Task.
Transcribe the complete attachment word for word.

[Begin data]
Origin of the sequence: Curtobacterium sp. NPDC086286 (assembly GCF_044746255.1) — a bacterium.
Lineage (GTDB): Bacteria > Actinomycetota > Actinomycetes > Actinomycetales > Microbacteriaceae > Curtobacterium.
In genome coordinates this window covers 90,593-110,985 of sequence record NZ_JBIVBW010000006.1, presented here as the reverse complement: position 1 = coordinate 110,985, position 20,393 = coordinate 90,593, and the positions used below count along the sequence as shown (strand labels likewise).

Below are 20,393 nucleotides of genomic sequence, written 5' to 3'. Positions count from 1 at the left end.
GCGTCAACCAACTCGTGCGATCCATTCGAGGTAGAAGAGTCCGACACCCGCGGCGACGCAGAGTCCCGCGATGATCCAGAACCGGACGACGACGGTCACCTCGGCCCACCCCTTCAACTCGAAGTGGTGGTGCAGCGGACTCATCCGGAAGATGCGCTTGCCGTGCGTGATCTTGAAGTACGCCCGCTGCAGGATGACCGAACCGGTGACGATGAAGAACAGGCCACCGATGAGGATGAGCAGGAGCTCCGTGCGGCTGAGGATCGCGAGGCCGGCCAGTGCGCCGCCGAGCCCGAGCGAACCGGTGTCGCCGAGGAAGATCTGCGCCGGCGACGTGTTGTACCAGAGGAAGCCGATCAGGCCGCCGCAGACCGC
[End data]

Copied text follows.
Origin of the sequence: Curtobacterium sp. NPDC086286 (assembly GCF_044746255.1) — a bacterium.
Lineage (GTDB): Bacteria > Actinomycetota > Actinomycetes > Actinomycetales > Microbacteriaceae > Curtobacterium.
In genome coordinates this window covers 90,593-110,985 of sequence record NZ_JBIVBW010000006.1, presented here as the reverse complement: position 1 = coordinate 110,985, position 20,393 = coordinate 90,593, and the positions used below count along the sequence as shown (strand labels likewise).

Below are 20,393 nucleotides of genomic sequence, written 5' to 3'. Positions count from 1 at the left end.
GCGTCAACCAACTCGTGCGATCCATTCGAGGTAGAAGAGTCCGACACCCGCGGCGACGCAGAGTCCCGCGATGATCCAGAACCGGACGACGACGGTCACCTCGGCCCACCCCTTCAACTCGAAGTGGTGGTGCAGCGGACTCATCCGGAAGATGCGCTTGCCGTGCGTGATCTTGAAGTACGCCCGCTGCAGGATGACCGAACCGGTGACGATGAAGAACAGGCCACCGATGAGGATGAGCAGGAGCTCCGTGCGGCTGAGGATCGCGAGGCCGGCCAGTGCGCCGCCGAGCCCGAGCGAACCGGTGTCGCCGAGGAAGATCTGCGCCGGCGACGTGTTGTACCAGAGGAAGCCGATCAGGCCGCCGCAGACCGC